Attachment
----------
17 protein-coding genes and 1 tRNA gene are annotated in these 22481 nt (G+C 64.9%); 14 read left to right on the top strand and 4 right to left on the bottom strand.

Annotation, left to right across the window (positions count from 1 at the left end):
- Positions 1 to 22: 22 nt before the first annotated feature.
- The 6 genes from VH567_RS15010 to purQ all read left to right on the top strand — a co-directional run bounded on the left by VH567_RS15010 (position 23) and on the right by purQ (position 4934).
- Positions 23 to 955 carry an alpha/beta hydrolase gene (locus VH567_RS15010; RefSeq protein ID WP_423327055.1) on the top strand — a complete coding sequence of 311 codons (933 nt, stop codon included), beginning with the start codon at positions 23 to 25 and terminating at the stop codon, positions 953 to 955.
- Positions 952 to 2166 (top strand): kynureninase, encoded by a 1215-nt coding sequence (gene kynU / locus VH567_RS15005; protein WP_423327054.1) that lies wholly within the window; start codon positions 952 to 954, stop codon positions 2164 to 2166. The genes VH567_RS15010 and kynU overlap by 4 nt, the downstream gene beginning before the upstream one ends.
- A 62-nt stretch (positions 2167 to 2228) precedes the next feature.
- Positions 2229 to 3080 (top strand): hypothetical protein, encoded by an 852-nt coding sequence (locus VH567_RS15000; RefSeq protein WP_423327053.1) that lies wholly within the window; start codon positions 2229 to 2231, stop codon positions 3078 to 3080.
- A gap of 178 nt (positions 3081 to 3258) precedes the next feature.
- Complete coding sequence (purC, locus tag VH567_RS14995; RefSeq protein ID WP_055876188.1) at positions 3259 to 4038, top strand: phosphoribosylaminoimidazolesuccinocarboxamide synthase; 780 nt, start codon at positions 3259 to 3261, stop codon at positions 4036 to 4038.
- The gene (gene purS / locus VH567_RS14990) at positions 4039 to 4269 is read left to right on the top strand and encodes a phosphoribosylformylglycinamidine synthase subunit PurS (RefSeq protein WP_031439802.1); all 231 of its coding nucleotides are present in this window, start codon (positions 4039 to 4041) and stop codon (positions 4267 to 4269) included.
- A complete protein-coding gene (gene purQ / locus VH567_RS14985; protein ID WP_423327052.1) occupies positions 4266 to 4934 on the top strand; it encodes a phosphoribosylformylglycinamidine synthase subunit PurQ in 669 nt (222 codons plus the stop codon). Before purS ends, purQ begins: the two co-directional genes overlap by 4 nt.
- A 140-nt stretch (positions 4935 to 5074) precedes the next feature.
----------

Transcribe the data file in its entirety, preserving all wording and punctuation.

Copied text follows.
17 protein-coding genes and 1 tRNA gene are annotated in these 22481 nt (G+C 64.9%); 14 read left to right on the top strand and 4 right to left on the bottom strand.

Annotation, left to right across the window (positions count from 1 at the left end):
- Positions 1 to 22: 22 nt before the first annotated feature.
- The 6 genes from VH567_RS15010 to purQ all read left to right on the top strand — a co-directional run bounded on the left by VH567_RS15010 (position 23) and on the right by purQ (position 4934).
- Positions 23 to 955 carry an alpha/beta hydrolase gene (locus VH567_RS15010; RefSeq protein ID WP_423327055.1) on the top strand — a complete coding sequence of 311 codons (933 nt, stop codon included), beginning with the start codon at positions 23 to 25 and terminating at the stop codon, positions 953 to 955.
- Positions 952 to 2166 (top strand): kynureninase, encoded by a 1215-nt coding sequence (gene kynU / locus VH567_RS15005; protein WP_423327054.1) that lies wholly within the window; start codon positions 952 to 954, stop codon positions 2164 to 2166. The genes VH567_RS15010 and kynU overlap by 4 nt, the downstream gene beginning before the upstream one ends.
- A 62-nt stretch (positions 2167 to 2228) precedes the next feature.
- Positions 2229 to 3080 (top strand): hypothetical protein, encoded by an 852-nt coding sequence (locus VH567_RS15000; RefSeq protein WP_423327053.1) that lies wholly within the window; start codon positions 2229 to 2231, stop codon positions 3078 to 3080.
- A gap of 178 nt (positions 3081 to 3258) precedes the next feature.
- Complete coding sequence (purC, locus tag VH567_RS14995; RefSeq protein ID WP_055876188.1) at positions 3259 to 4038, top strand: phosphoribosylaminoimidazolesuccinocarboxamide synthase; 780 nt, start codon at positions 3259 to 3261, stop codon at positions 4036 to 4038.
- The gene (gene purS / locus VH567_RS14990) at positions 4039 to 4269 is read left to right on the top strand and encodes a phosphoribosylformylglycinamidine synthase subunit PurS (RefSeq protein WP_031439802.1); all 231 of its coding nucleotides are present in this window, start codon (positions 4039 to 4041) and stop codon (positions 4267 to 4269) included.
- A complete protein-coding gene (gene purQ / locus VH567_RS14985; protein ID WP_423327052.1) occupies positions 4266 to 4934 on the top strand; it encodes a phosphoribosylformylglycinamidine synthase subunit PurQ in 669 nt (222 codons plus the stop codon). Before purS ends, purQ begins: the two co-directional genes overlap by 4 nt.
- A 140-nt stretch (positions 4935 to 5074) precedes the next feature.